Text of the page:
Background: Guidelines exist for screening, diagnosing, and preventing tuberculosis (TB) among HIV-infected persons, but their application and utility are unknown.
Methods: We conducted a survey of knowledge and practices among 1,300 physicians in the San Francisco Bay area to assess their practices towards TB among HIV-infected persons.
Results: Of 630 respondents, 350 (56%) provided care for HIV-infected persons. Thirty-four percent of the respondents had seen the most recent guidelines for preventing tuberculosis among HIV-infected persons; 65% routinely provide information to HIV-infected patients about the risks of exposure to Mycobacterium tuberculosis; 39% provide annual tuberculin skin testing (TST) to HIV-infected patients without a history of a positive test; 86% knew that >/=5-mm induration is considered a positive TST result in HIV-infected persons; and 47% provide a 12-month regimen of chemoprophylaxis for HIV-infected persons who have a positive TST but not active tuberculosis. Physician specialty and experience with HIV-infected persons were not strongly correlated; experience was a better predictor of correct knowledge and practices.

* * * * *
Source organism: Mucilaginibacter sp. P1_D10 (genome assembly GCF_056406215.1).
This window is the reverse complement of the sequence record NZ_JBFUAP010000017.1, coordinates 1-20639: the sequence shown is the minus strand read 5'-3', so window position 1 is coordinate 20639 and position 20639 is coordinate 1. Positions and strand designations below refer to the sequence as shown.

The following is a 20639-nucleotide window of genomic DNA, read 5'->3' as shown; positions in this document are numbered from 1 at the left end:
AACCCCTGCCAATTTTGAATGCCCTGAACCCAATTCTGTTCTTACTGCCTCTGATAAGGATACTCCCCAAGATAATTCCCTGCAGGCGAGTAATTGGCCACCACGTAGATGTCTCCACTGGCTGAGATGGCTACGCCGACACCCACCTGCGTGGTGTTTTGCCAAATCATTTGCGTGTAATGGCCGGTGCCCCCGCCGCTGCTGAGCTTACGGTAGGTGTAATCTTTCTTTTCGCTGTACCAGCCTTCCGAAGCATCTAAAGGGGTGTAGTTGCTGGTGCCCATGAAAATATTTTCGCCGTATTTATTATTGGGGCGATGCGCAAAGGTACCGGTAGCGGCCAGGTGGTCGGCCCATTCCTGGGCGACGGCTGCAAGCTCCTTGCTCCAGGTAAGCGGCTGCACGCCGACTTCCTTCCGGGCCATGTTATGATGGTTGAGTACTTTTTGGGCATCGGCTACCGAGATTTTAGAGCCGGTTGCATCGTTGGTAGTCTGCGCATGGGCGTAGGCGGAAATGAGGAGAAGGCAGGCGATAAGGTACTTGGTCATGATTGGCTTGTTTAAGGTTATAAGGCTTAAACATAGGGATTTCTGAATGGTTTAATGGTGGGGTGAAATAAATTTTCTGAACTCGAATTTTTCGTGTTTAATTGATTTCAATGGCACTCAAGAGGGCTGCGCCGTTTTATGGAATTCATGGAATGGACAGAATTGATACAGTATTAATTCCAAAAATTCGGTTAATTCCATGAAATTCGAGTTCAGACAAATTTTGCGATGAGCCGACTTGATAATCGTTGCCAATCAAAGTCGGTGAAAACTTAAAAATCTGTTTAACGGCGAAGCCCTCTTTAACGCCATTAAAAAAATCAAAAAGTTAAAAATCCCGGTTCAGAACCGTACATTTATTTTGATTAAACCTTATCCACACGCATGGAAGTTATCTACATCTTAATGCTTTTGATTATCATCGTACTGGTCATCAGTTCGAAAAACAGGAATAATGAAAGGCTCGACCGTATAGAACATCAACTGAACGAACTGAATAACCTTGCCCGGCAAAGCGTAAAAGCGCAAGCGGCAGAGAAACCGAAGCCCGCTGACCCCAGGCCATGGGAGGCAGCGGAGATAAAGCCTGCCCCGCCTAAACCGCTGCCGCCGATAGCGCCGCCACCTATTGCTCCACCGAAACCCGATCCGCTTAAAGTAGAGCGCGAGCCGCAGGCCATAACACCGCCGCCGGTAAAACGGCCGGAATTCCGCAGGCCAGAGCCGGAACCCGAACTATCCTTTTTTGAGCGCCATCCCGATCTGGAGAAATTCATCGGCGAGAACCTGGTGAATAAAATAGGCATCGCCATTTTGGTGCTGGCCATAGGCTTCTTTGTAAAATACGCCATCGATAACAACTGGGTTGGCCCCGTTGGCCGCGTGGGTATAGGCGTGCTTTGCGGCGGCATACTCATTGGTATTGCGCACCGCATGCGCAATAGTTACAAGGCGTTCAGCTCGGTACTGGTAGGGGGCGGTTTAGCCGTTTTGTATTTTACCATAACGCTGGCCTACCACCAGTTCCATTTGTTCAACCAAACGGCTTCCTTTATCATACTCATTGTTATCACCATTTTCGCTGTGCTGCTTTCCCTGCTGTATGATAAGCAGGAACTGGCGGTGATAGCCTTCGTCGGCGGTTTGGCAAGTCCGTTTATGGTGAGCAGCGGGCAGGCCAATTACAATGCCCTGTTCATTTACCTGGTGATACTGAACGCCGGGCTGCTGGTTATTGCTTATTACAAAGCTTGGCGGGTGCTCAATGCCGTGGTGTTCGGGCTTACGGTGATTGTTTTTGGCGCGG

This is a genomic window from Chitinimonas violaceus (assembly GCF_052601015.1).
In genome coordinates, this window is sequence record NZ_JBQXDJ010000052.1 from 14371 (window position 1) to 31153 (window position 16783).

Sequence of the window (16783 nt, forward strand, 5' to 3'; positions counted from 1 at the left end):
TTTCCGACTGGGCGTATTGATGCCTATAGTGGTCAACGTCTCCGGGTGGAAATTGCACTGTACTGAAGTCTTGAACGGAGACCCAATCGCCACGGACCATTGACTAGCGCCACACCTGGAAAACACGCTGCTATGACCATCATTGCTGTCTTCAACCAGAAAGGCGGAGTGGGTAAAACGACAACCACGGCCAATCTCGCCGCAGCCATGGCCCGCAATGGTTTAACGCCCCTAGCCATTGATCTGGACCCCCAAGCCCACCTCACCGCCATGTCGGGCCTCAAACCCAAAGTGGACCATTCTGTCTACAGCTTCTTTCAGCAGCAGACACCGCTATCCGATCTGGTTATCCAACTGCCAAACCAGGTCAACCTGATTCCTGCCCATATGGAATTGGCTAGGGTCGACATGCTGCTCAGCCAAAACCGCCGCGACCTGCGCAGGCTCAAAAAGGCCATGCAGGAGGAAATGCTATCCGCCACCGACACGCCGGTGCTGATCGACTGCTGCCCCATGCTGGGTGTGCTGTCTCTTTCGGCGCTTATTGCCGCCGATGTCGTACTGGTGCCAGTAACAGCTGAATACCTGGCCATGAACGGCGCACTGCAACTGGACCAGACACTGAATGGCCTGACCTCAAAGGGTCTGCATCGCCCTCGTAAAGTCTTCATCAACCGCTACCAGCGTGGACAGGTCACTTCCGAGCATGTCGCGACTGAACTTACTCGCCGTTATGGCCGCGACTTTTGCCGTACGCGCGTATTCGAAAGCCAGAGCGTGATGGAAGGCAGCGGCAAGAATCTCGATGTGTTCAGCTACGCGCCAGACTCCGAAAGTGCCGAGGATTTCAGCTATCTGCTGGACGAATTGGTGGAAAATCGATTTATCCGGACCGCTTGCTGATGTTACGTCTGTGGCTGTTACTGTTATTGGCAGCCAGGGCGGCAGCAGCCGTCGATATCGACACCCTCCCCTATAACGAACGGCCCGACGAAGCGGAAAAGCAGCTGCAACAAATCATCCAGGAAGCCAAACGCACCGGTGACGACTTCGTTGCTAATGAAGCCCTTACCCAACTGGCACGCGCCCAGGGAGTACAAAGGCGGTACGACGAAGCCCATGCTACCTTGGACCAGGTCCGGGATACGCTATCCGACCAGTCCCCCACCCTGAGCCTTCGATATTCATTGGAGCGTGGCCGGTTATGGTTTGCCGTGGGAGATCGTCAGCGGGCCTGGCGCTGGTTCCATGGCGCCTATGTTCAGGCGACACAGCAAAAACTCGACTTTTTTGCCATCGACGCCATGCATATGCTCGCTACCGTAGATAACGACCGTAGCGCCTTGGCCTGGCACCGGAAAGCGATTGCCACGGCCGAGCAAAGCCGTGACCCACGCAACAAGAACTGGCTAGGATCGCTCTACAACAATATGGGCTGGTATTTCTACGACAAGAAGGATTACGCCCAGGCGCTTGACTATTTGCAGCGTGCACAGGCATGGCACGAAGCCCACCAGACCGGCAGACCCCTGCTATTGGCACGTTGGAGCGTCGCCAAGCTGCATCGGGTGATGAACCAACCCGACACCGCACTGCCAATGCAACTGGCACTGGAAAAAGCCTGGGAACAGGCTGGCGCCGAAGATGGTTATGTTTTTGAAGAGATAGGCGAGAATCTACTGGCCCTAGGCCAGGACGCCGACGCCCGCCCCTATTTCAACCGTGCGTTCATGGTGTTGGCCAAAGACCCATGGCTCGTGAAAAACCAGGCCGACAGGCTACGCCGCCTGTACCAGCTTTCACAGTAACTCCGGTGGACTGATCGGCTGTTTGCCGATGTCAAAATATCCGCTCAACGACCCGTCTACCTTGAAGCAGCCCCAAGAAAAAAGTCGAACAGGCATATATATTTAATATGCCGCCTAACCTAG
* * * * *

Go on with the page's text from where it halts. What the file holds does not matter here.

Conclusions: Many physicians were not aware of the standards of care for preventing tuberculosis among HIV-infected patients, even in a geographic area with a high prevalence of M. tuberculosis and HIV.
Copyright 1999 American Health Foundation and Academic Press.